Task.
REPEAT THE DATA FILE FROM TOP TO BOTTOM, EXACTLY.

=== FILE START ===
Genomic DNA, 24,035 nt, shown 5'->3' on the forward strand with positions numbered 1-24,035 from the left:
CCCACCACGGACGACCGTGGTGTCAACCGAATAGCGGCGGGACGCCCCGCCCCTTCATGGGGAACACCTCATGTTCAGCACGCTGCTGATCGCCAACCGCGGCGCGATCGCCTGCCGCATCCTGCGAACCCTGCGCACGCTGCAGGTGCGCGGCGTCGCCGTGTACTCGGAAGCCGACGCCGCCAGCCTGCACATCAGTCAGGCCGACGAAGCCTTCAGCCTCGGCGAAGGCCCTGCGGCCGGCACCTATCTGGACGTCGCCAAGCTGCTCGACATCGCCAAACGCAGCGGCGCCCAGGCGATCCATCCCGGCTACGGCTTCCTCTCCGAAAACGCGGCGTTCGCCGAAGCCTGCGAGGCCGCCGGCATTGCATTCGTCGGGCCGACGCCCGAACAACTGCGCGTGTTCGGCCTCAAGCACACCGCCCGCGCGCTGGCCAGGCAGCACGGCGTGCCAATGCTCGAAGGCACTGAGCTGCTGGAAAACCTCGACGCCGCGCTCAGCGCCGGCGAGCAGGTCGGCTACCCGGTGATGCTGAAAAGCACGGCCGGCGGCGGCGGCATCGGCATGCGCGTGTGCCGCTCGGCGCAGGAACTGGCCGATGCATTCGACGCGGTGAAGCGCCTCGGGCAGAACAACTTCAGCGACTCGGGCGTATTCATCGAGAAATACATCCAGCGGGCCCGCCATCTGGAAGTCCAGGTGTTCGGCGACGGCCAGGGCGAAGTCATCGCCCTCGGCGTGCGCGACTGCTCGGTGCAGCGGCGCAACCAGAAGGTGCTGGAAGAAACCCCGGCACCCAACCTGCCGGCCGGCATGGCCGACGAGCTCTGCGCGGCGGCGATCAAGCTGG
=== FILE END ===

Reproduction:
Genomic DNA, 24,035 nt, shown 5'->3' on the forward strand with positions numbered 1-24,035 from the left:
CCCACCACGGACGACCGTGGTGTCAACCGAATAGCGGCGGGACGCCCCGCCCCTTCATGGGGAACACCTCATGTTCAGCACGCTGCTGATCGCCAACCGCGGCGCGATCGCCTGCCGCATCCTGCGAACCCTGCGCACGCTGCAGGTGCGCGGCGTCGCCGTGTACTCGGAAGCCGACGCCGCCAGCCTGCACATCAGTCAGGCCGACGAAGCCTTCAGCCTCGGCGAAGGCCCTGCGGCCGGCACCTATCTGGACGTCGCCAAGCTGCTCGACATCGCCAAACGCAGCGGCGCCCAGGCGATCCATCCCGGCTACGGCTTCCTCTCCGAAAACGCGGCGTTCGCCGAAGCCTGCGAGGCCGCCGGCATTGCATTCGTCGGGCCGACGCCCGAACAACTGCGCGTGTTCGGCCTCAAGCACACCGCCCGCGCGCTGGCCAGGCAGCACGGCGTGCCAATGCTCGAAGGCACTGAGCTGCTGGAAAACCTCGACGCCGCGCTCAGCGCCGGCGAGCAGGTCGGCTACCCGGTGATGCTGAAAAGCACGGCCGGCGGCGGCGGCATCGGCATGCGCGTGTGCCGCTCGGCGCAGGAACTGGCCGATGCATTCGACGCGGTGAAGCGCCTCGGGCAGAACAACTTCAGCGACTCGGGCGTATTCATCGAGAAATACATCCAGCGGGCCCGCCATCTGGAAGTCCAGGTGTTCGGCGACGGCCAGGGCGAAGTCATCGCCCTCGGCGTGCGCGACTGCTCGGTGCAGCGGCGCAACCAGAAGGTGCTGGAAGAAACCCCGGCACCCAACCTGCCGGCCGGCATGGCCGACGAGCTCTGCGCGGCGGCGATCAAGCTGG